Commenting on the 11-month period between 2001 and 2002 when he headed US intelligence in Afghanistan, the diplomat admitted that it was difficult to track down al Qaeda and Taliban supporters but indicated that his colleagues had almost 25 years pf experience in counterterrorism. Al Qaeda’s leadership in Afghanistan and the tribal areas, Crampton said, is currently under constant pressure and was being pursued.
According to Crampton, the letter by al Zawahiri to the leader of al Qaeda in Iraq, the Jordanian Abu Musab al Zarqawi, which the US authorities first revealed in October 2005, pointed to the weakness of al Qaeda in Afghanistan, with al Zawahiri pleading with his counterpart in Iraq to send help, support and money.
The thirteen-page letter, written sometime in June, mentioned al Qaeda’s need for money, the Pakistani army’s pursuit of members of the organization and the arrest of its leader Abu Faraj al Libi in May.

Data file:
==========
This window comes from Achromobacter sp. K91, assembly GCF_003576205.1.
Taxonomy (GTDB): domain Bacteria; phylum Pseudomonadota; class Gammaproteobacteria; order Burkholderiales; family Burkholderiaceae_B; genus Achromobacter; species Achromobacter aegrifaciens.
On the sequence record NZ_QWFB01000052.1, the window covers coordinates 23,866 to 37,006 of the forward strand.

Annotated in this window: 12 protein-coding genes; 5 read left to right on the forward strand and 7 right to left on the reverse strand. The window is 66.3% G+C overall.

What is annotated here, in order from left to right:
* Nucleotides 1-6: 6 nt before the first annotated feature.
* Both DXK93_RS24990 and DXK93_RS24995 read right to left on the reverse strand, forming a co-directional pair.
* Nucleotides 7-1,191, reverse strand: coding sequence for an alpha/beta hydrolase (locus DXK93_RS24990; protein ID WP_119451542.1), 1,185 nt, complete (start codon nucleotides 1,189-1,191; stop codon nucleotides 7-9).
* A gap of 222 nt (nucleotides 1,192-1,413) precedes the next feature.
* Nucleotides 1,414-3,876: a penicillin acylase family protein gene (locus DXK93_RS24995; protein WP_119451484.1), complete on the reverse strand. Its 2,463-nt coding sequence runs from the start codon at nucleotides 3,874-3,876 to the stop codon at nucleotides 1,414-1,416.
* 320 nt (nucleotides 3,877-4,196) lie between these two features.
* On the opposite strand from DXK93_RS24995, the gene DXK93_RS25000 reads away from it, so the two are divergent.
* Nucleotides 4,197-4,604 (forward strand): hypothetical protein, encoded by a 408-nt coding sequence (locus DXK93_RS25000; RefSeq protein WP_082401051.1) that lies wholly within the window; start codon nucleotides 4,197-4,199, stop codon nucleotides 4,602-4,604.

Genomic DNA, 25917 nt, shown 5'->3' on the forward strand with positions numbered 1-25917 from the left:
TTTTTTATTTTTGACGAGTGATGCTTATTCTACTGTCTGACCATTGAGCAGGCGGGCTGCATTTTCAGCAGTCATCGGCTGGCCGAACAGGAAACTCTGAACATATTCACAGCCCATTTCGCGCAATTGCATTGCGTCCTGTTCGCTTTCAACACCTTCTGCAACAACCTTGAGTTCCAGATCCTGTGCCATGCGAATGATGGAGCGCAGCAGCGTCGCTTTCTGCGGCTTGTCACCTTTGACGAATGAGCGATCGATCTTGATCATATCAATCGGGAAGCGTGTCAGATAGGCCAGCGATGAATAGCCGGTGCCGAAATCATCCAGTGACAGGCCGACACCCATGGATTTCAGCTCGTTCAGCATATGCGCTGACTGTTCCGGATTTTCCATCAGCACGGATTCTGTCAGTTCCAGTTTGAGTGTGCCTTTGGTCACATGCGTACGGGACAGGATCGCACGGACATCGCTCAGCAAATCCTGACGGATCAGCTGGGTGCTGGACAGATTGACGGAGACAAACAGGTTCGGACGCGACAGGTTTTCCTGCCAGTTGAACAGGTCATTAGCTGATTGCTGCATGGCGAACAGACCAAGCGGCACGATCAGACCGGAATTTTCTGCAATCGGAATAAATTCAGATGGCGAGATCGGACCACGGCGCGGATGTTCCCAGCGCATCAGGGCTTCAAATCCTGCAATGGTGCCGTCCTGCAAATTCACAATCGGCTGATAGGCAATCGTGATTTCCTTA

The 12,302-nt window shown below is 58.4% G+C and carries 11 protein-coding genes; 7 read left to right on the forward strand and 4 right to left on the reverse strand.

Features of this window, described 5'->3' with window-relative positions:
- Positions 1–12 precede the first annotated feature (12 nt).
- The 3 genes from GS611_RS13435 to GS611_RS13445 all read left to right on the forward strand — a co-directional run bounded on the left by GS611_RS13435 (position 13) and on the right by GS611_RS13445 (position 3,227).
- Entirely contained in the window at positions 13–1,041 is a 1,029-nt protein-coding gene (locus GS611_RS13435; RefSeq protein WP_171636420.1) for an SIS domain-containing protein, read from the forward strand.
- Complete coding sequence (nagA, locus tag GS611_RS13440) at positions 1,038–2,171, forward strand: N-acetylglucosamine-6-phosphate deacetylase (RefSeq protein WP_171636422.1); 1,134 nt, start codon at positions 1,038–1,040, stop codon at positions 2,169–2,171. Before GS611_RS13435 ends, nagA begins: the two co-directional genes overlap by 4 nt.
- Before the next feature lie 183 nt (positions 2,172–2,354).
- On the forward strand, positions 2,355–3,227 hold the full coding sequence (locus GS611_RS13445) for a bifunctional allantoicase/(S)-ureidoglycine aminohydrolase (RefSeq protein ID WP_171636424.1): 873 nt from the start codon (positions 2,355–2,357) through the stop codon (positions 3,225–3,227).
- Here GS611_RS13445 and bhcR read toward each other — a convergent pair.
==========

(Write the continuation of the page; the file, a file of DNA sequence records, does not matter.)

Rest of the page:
Crampton confirmed that the letter was authentic and vowed that the continuing efforts of the political and military levels would foil al Qaeda’s terrorist designs.
“We believe that al Qaeda and its affiliates are showing many characteristics of a global rebellion, aimed at overthrowing the existing world order. The aim is to replace it replacing it with a transitional government that will be fundamentalist, reactionary and tyrannical. They gather information and use deception and destruction, launch propaganda campaigns and carry out acts of sabotage. Of course, they sue terrorism as a method.”
In a chilling analysis of the thinking of bin Laden and his supporters, Crampton said, “Of course terrorism is not only a destructive method. It provides them with an identity and gives others information about them. This threat will persist for decades and not just years. It requires a global response. We are involved in a long-term war.”
Giving a rare insight to his government’s analysis of the terrorism threat, the US diplomat added, “We view the enemy as a threat of three components: the leadership, secure shelters and basic circumstances. The leaders provide leadership, inspiration, resources and guidance to the fundamentalist networks in various parts of the world. The secure shelters are often regional and provide a safe base for extremist activity. They include: